Market research reveals what fresh today

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Red Lobster: Market Research Reveals What's Fresh Today

Remember the Red Lobster commercials featuring lots of fried shrimp bouncing around and lobster claws dripping with butter? They've been replaced by scenes of steaming fresh fish, rice, and vegetables. The old slogan, "For the Seafood Lover in You" has also been canned. Now Red Lobster wants you to "Come See What's Fresh Today." The restaurants themselves will soon look different, too, with a more streamlined, contemporary décor that downplays the traditional nautical themes.

These changes and more are part of an effort to make over the seafood chain after marketing research revealed that the restaurant was considered outdated and unappealing to potential customers. Red Lobster president Kim Lodrup says that in the first stage of the makeover, the chain improved operations so that customers wouldn't have to wait so long for the food to reach their table. The second phase focused on improving the restaurant's image and shifting the focus from low prices to freshness. The third and final challenge will be to increase sales. Lodrup says, "We are positioning Red Lobster to be the best seafood restaurant on the planet."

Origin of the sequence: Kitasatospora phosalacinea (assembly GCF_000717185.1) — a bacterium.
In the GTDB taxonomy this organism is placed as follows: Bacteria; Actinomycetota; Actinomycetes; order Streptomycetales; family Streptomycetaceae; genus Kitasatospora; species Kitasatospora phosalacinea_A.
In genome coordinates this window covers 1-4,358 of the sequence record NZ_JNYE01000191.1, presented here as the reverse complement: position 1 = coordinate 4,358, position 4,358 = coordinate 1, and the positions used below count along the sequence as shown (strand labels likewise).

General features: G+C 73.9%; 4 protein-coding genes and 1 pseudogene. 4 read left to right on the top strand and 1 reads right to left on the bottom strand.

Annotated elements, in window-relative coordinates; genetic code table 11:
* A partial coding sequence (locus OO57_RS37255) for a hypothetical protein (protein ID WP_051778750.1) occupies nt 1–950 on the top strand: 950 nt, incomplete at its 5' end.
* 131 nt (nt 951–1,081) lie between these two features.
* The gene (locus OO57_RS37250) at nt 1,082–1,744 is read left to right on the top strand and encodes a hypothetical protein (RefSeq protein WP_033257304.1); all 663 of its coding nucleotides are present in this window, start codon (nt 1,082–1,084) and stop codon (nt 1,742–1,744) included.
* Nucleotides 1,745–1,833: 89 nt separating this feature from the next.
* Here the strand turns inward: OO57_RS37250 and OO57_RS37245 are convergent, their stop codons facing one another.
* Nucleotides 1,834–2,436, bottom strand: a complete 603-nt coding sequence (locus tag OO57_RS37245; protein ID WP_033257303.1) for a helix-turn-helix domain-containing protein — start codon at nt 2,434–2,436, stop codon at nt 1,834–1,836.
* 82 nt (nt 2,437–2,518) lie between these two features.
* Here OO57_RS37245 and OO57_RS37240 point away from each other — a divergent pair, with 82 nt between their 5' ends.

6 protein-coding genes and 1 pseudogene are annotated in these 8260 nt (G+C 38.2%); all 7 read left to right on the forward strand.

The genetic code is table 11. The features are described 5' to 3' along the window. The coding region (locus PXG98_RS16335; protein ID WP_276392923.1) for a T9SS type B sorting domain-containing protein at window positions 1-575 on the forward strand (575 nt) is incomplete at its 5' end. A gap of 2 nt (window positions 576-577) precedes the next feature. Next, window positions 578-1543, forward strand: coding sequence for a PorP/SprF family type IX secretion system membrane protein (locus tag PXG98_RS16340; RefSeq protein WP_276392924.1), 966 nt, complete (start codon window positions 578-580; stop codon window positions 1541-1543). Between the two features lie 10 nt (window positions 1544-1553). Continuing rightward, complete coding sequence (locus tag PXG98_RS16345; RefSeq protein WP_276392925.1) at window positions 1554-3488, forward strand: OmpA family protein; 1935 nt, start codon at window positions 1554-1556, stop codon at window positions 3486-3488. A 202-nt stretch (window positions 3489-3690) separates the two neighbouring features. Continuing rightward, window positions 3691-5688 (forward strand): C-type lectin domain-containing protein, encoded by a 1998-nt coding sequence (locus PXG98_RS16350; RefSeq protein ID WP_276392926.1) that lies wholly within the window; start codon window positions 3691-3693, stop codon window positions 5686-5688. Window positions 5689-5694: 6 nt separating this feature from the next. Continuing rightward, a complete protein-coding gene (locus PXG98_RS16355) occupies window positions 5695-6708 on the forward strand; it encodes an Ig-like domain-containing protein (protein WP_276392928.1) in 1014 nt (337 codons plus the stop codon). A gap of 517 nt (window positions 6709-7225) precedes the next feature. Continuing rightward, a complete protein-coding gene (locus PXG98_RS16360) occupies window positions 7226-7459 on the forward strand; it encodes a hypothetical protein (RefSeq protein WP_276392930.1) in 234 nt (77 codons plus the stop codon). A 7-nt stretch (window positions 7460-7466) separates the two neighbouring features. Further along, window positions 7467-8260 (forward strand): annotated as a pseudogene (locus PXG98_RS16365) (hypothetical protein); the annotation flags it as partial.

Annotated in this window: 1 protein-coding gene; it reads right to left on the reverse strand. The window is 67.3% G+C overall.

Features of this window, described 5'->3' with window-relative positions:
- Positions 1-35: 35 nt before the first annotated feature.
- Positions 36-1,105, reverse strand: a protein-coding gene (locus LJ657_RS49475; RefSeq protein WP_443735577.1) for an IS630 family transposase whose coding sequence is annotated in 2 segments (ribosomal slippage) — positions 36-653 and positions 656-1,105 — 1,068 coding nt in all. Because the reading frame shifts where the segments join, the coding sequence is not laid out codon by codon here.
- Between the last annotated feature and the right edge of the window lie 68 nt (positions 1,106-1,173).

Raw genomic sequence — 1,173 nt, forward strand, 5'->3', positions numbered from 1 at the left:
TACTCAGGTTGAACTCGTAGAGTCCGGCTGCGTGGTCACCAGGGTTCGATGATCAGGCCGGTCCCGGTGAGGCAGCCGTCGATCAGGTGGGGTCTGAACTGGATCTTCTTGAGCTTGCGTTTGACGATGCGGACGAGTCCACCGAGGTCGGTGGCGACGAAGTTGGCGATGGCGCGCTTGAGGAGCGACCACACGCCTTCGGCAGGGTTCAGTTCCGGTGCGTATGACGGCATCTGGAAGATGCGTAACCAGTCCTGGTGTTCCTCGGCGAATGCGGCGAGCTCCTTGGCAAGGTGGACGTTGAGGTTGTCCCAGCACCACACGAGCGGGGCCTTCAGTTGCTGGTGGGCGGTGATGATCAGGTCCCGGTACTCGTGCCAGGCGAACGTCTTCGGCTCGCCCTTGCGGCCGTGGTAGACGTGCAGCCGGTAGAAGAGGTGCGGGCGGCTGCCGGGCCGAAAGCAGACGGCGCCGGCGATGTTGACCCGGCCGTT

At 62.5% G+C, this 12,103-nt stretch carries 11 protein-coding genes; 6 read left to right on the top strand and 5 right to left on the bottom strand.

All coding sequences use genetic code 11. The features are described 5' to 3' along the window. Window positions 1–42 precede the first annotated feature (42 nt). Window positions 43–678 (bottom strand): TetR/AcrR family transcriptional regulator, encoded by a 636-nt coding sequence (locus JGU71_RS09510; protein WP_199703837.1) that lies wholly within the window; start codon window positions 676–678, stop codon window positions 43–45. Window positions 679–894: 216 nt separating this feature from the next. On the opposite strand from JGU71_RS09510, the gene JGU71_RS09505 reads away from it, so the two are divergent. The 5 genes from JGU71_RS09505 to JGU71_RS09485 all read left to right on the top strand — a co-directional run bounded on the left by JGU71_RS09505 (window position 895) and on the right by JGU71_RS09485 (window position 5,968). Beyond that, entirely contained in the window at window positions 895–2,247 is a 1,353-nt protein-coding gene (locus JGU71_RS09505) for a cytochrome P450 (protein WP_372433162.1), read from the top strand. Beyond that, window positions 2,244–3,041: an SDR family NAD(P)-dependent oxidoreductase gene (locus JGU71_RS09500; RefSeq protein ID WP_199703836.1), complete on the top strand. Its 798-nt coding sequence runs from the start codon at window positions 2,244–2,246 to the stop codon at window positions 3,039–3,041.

Lodrup was originally hired as a marketing specialist to revive the sagging brand's image in 2003 when sales were falling and customer satisfaction was at an all-time low. He immediately put the kibosh on promotions like the All-You-Can-Eat Crab Legs Specials that had lost money for the company in the past and emphasized Red Lobster's seafood expertise instead. After sales increased in 2004, he was promoted to president, but he still relies on marketing research to keep his finger on the pulse of customer preferences.